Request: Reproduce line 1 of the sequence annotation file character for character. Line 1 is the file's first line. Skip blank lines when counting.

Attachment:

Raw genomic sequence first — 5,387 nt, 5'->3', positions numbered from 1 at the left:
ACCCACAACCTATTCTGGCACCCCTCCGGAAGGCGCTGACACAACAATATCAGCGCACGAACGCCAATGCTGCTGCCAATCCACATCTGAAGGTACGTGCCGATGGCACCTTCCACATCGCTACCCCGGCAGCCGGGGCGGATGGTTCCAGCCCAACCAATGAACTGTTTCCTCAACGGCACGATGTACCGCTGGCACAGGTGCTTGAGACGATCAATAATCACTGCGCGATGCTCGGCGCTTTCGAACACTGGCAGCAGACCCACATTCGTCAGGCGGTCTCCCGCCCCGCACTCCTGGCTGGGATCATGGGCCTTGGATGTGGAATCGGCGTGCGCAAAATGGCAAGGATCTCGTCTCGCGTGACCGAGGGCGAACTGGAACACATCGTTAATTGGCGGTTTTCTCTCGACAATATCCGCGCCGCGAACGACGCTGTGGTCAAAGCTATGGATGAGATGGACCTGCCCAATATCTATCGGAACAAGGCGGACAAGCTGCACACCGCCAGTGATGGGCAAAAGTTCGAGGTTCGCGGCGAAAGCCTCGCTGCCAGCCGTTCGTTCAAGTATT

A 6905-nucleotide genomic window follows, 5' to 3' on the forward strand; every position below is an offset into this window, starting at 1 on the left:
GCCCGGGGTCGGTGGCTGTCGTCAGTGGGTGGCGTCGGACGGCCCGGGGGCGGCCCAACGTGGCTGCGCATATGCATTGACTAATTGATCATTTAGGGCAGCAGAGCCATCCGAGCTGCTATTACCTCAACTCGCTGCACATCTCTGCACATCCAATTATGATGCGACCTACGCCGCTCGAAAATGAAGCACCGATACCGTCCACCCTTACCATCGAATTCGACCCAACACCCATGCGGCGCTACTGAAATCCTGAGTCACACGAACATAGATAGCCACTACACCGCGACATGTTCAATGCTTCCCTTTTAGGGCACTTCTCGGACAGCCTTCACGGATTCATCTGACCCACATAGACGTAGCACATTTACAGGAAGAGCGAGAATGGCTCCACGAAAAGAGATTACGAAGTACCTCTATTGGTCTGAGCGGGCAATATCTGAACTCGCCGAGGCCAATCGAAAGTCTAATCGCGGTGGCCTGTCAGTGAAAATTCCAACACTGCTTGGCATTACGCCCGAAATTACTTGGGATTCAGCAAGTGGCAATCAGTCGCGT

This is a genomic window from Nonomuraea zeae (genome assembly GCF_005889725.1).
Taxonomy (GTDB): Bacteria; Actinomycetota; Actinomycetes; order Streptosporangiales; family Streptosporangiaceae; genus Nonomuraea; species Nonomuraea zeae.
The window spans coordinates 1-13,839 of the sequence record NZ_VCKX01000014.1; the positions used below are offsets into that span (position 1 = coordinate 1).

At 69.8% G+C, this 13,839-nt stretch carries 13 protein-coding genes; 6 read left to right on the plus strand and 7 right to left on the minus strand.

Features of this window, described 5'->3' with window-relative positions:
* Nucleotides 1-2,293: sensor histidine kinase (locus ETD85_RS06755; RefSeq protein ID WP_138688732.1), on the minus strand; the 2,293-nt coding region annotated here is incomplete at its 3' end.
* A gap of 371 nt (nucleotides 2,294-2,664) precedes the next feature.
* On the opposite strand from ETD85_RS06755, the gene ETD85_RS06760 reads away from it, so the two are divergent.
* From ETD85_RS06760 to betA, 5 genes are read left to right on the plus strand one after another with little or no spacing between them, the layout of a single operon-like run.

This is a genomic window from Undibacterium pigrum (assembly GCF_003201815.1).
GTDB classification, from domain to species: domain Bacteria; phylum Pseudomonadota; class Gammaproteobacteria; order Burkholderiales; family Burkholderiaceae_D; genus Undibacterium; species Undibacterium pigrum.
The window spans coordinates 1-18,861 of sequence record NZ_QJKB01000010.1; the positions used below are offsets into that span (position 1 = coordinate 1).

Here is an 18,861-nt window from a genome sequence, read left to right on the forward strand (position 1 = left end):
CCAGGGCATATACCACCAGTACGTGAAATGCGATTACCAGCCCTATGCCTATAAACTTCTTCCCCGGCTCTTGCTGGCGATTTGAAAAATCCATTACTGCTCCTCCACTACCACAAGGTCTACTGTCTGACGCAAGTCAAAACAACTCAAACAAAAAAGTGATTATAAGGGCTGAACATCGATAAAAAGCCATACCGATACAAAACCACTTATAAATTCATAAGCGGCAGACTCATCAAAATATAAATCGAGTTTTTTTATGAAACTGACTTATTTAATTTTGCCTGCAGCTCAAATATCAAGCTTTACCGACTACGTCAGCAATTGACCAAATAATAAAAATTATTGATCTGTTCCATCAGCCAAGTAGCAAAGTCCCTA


Raw genomic sequence first — 5,387 nt, 5'->3', positions numbered from 1 at the left: